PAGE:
From American Progress:
Former Justice Dept. spokesman Mark Corallo defended the partisan and potentially illegal hiring practices of Monica Goodling, claiming she "was trying to bring balance to the department." The civil rights division, he argued, "has long been populated by 'some of the most radical Democrats in the law.'"
U.S. soldiers in a Sunni neighborhood in west Baghdad "now openly declare pessimism for the mission's chances, unofficially referring to their splinter of heavily fortified land as 'the Alamo.'" One U.S. Army captain says Bush's escalation plan has mobilized the terrorist movement. "I sometimes worry that this period will end up going down here as their surge, not ours."
According to a new Fox News poll, "more voters say the situation in Iraq will be extremely important in deciding their 2008 vote for president than any other issue, including terrorism, health care and the economy." President Bush's approval rating stands at 34 percent in the poll.
Sen. Tom Coburn (R-OK) has "effectively blocked a resolution to honor environmental author Rachel Carson on the 100th anniversary of her birth," saying that her warnings about environmental damage have "put a stigma on potentially lifesaving pesticides" such as DDT.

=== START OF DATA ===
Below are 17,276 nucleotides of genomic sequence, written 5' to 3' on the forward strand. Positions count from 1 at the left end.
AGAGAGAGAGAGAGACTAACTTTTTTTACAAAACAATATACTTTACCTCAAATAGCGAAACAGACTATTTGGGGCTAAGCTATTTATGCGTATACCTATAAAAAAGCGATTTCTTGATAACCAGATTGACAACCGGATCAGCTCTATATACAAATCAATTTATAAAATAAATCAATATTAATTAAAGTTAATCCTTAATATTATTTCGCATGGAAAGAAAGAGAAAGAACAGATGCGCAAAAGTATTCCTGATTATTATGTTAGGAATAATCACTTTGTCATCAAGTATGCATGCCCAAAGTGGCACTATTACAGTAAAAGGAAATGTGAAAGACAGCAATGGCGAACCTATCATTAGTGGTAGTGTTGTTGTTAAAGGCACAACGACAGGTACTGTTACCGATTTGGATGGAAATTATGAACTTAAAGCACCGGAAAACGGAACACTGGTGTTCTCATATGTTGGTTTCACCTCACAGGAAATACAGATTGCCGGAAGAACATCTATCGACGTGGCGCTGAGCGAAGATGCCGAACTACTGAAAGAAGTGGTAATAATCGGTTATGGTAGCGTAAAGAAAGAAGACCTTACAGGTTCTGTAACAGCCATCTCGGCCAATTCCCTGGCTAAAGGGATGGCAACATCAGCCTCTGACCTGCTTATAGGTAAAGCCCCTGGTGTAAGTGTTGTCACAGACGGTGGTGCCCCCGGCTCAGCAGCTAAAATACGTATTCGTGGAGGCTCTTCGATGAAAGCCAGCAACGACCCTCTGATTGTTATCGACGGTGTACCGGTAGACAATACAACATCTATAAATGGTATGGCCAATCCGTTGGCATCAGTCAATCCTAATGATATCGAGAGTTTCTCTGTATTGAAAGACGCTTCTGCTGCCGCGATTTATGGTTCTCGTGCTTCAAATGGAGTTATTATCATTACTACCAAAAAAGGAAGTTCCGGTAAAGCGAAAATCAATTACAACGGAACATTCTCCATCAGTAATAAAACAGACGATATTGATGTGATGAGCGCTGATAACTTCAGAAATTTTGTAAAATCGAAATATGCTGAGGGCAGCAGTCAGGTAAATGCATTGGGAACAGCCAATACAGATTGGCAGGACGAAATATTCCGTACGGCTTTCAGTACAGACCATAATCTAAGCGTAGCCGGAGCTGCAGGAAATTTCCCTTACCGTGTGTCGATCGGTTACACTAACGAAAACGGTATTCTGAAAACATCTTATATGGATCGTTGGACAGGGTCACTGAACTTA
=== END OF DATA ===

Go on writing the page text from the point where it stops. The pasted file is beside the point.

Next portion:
"Unlike Muslim minorities in many European countries, U.S. Muslims are highly assimilated, close to parity with other Americans in income and overwhelmingly opposed to Islamic extremism, according to the first major, nationwide random survey of Muslims."
"The jump in U.S. gasoline prices this year has so far drained consumers of an extra $20 billion, or about $146 for each passenger car in the country." The average price for regular unleaded gasoline is currently a record $3.22 per gallon.
"A comprehensive immigration bill survived a significant test on Tuesday as the Senate voted to keep a provision that would let hundreds of thousands of temporary foreign workers enter the country each year."
Fired U.S. Attorney David Iglesias writes, "What has become clear [through the attorney purge] is that the 'loyalty uber alles' mentality has infected a wide swath of the Bush administration. Simple notions like right and wrong are, in their eyes, matters of allegiance, not conscience. ... [The Justice Department] is in desperate need of leaders who place loyalty to the Constitution on a higher level than politics."
And finally: Harvard is putting out a list of famous people it once rejected. Included in that list are investor Warren Buffett, Simpsons creator Matt Groening, CNN founder Ted Turner, and Sen. John Kerry (D-MA). "Rejected is such a strong word," Kerry told ABC News. "I prefer to think of it as crimson-challenged...besides I never would have fit in at a total jock school."